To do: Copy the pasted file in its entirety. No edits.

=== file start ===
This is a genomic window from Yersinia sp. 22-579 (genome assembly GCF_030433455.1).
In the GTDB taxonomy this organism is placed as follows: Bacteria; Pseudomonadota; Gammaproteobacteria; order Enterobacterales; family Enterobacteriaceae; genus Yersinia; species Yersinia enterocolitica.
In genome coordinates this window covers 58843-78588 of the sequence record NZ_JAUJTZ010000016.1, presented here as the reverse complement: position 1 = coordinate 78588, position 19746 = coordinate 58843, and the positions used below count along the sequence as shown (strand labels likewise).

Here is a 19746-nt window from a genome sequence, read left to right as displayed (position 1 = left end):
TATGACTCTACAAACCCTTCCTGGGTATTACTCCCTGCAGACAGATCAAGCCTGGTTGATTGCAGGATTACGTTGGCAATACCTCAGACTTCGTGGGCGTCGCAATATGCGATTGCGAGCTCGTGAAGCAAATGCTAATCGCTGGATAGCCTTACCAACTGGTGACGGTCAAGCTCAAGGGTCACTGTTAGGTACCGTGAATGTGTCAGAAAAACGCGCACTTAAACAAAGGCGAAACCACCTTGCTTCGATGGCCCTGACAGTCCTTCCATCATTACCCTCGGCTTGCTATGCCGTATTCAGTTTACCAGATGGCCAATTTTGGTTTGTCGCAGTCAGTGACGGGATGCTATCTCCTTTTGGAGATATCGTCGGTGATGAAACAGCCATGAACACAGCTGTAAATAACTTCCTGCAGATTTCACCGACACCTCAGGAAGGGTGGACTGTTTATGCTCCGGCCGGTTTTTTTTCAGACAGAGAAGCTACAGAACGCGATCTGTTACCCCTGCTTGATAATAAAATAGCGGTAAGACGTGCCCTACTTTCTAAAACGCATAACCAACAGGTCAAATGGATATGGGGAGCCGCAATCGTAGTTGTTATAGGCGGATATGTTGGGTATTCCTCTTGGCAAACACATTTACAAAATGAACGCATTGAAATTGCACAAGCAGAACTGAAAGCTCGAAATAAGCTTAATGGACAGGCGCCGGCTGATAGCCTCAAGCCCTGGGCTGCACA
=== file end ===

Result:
This is a genomic window from Yersinia sp. 22-579 (genome assembly GCF_030433455.1).
In the GTDB taxonomy this organism is placed as follows: Bacteria; Pseudomonadota; Gammaproteobacteria; order Enterobacterales; family Enterobacteriaceae; genus Yersinia; species Yersinia enterocolitica.
In genome coordinates this window covers 58843-78588 of the sequence record NZ_JAUJTZ010000016.1, presented here as the reverse complement: position 1 = coordinate 78588, position 19746 = coordinate 58843, and the positions used below count along the sequence as shown (strand labels likewise).

Here is a 19746-nt window from a genome sequence, read left to right as displayed (position 1 = left end):
TATGACTCTACAAACCCTTCCTGGGTATTACTCCCTGCAGACAGATCAAGCCTGGTTGATTGCAGGATTACGTTGGCAATACCTCAGACTTCGTGGGCGTCGCAATATGCGATTGCGAGCTCGTGAAGCAAATGCTAATCGCTGGATAGCCTTACCAACTGGTGACGGTCAAGCTCAAGGGTCACTGTTAGGTACCGTGAATGTGTCAGAAAAACGCGCACTTAAACAAAGGCGAAACCACCTTGCTTCGATGGCCCTGACAGTCCTTCCATCATTACCCTCGGCTTGCTATGCCGTATTCAGTTTACCAGATGGCCAATTTTGGTTTGTCGCAGTCAGTGACGGGATGCTATCTCCTTTTGGAGATATCGTCGGTGATGAAACAGCCATGAACACAGCTGTAAATAACTTCCTGCAGATTTCACCGACACCTCAGGAAGGGTGGACTGTTTATGCTCCGGCCGGTTTTTTTTCAGACAGAGAAGCTACAGAACGCGATCTGTTACCCCTGCTTGATAATAAAATAGCGGTAAGACGTGCCCTACTTTCTAAAACGCATAACCAACAGGTCAAATGGATATGGGGAGCCGCAATCGTAGTTGTTATAGGCGGATATGTTGGGTATTCCTCTTGGCAAACACATTTACAAAATGAACGCATTGAAATTGCACAAGCAGAACTGAAAGCTCGAAATAAGCTTAATGGACAGGCGCCGGCTGATAGCCTCAAGCCCTGGGCTGCACA